The night was dark and foggy.
A man walked in the darkness from his house to the cobble-stone street, his step determined and relentless, but his face – had anyone been able to see it in the dark – was tear stained and weary.
As he reached the street, he peered both ways, looking for the tell-tale lantern of a horse-drawn, London cab.
The man muttered: “Nothing! Am I too late? But no! I must end all tonight! And the river it must be!”
Then, in the distance, he noticed a hazy light, slowly enlarging.
Almost whispering, the man said bitterly: “God, you provided me no solace, but here you provide the cab to take me to my death!”
“Where to?” asked the cabby, when he stopped.
“London Bridge,” the man replied, curtly.
“A cold night it is, sir – what sort of business have you at the Bridge at this hour?”
But the man said nothing.
The cabbie ended his attempt at conversation, and set off toward the well-known destination.
But the fog became thicker and thicker, so that the cabbie could not see even his horse’s nose.
What should have been a 20 minute ride, lasted an hour, and still there was no sign of the river or the 600 year old bridge.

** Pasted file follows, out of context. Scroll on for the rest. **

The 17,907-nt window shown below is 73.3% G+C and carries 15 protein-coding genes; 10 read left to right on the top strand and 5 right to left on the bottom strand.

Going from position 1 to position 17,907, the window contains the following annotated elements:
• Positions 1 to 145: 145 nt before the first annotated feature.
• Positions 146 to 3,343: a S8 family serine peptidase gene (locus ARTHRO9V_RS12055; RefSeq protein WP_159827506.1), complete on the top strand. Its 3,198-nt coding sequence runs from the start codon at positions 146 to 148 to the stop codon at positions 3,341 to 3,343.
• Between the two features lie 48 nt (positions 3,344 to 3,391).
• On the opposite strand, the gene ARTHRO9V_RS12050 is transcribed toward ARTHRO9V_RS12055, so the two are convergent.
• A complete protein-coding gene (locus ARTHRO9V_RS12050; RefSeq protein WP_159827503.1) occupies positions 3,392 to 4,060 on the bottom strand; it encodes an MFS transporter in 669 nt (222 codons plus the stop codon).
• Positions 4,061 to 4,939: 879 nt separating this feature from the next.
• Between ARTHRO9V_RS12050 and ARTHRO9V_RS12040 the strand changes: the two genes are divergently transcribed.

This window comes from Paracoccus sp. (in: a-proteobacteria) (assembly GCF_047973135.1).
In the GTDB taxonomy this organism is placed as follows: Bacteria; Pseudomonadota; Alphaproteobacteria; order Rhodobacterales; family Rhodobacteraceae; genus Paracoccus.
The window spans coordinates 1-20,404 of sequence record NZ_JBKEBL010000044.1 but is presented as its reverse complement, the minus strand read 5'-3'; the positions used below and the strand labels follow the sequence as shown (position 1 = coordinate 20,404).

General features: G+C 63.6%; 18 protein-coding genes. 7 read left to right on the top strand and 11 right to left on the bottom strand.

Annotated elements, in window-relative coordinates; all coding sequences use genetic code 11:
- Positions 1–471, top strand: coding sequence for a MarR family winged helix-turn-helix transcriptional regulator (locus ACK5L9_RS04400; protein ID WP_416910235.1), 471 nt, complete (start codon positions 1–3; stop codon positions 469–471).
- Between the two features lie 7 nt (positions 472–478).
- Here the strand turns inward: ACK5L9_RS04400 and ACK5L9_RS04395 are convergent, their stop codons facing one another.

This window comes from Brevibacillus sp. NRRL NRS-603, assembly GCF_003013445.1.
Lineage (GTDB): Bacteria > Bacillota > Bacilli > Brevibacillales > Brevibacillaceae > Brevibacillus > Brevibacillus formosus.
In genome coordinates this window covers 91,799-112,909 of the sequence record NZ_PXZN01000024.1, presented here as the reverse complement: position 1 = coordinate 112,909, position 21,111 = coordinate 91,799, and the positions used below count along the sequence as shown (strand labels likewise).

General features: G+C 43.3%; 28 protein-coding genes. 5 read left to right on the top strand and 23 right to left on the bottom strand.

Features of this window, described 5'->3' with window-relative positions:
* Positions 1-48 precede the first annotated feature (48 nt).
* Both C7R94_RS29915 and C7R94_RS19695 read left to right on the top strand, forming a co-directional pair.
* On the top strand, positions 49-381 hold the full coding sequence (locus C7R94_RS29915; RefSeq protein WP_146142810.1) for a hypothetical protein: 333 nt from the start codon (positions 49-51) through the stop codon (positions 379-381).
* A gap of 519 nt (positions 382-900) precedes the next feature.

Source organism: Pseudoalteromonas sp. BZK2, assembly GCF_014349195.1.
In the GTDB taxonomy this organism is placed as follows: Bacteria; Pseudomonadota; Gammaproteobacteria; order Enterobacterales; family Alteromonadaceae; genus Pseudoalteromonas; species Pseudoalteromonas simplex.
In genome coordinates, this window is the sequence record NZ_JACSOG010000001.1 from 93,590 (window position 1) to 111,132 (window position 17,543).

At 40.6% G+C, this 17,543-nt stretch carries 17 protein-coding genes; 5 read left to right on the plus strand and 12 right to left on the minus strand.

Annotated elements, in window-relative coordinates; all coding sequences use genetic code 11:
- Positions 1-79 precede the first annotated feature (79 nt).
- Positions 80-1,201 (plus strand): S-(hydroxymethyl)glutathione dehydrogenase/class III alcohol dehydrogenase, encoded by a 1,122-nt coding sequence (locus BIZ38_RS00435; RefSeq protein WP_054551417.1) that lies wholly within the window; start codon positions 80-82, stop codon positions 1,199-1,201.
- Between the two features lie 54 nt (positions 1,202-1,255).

The cabbie peered into the fog, desperately looking for some familiar sign.
Suddenly, the fog lifted.
The passenger, looked to his right and saw, to his amazement, his own home.
The cab, lost in the fog, had circled back to the very place he began the journey.
“My God! You have answered me!” the passenger cried out.
God Moves in Mysterious Ways
Later that night, by his own fireside, this man, William Cowper, one of the greatest of England’s 18th century poets, meditated on Psalm 77 and penned the great poem, “God Moves in Mysterious Ways.”
God moves in a mysterious way
His wonders to perform;
He plants his footsteps in the sea,
And he rides upon the storm.
Deep in unfathomable mines
Of never-failing skill,
He treasures up his bright designs,
And works his sovereign will
Ye fearful saints, fresh courage take!
The clouds ye so much dread;
Are big with mercy, and shall break
In blessings on your head
Judge not the Lord by feeble sense
But trust him for his grace
Behind a frowning providence,
He hides a smiling face
His purposes will ripen fast,
Unfolding every hour;
The bud may have a bitter taste,
But sweet will be the flower
Blind unbelief is sure to err,
And scan his work in vain;
God is his own interpreter,
And he will make it plain
God is a God who hears.
Calling out to God in the midst of our trouble is worship.
God can listen to all of His billions of children simultaneously.
How have you seen God move in mysterious ways in your life?